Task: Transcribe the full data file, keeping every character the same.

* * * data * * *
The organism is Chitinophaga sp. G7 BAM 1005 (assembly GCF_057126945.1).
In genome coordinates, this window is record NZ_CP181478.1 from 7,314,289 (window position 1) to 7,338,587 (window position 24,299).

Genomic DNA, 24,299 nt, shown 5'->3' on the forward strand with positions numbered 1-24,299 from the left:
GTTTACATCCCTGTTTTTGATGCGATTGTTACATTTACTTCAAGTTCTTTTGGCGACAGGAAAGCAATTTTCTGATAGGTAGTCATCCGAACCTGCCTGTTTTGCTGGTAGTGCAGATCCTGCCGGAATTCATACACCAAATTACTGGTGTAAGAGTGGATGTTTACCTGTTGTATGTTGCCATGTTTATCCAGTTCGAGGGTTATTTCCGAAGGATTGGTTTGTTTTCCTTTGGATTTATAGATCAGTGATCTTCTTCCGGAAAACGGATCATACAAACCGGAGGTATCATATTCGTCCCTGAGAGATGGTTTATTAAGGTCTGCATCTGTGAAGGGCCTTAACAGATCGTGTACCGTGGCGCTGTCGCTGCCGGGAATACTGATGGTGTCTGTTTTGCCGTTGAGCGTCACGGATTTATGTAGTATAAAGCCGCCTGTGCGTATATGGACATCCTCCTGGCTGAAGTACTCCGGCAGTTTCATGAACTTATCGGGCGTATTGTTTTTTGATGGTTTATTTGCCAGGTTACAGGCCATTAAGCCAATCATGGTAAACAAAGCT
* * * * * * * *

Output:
The organism is Chitinophaga sp. G7 BAM 1005 (assembly GCF_057126945.1).
In genome coordinates, this window is record NZ_CP181478.1 from 7,314,289 (window position 1) to 7,338,587 (window position 24,299).

Genomic DNA, 24,299 nt, shown 5'->3' on the forward strand with positions numbered 1-24,299 from the left:
GTTTACATCCCTGTTTTTGATGCGATTGTTACATTTACTTCAAGTTCTTTTGGCGACAGGAAAGCAATTTTCTGATAGGTAGTCATCCGAACCTGCCTGTTTTGCTGGTAGTGCAGATCCTGCCGGAATTCATACACCAAATTACTGGTGTAAGAGTGGATGTTTACCTGTTGTATGTTGCCATGTTTATCCAGTTCGAGGGTTATTTCCGAAGGATTGGTTTGTTTTCCTTTGGATTTATAGATCAGTGATCTTCTTCCGGAAAACGGATCATACAAACCGGAGGTATCATATTCGTCCCTGAGAGATGGTTTATTAAGGTCTGCATCTGTGAAGGGCCTTAACAGATCGTGTACCGTGGCGCTGTCGCTGCCGGGAATACTGATGGTGTCTGTTTTGCCGTTGAGCGTCACGGATTTATGTAGTATAAAGCCGCCTGTGCGTATATGGACATCCTCCTGGCTGAAGTACTCCGGCAGTTTCATGAACTTATCGGGCGTATTGTTTTTTGATGGTTTATTTGCCAGGTTACAGGCCATTAAGCCAATCATGGTAAACAAAGCT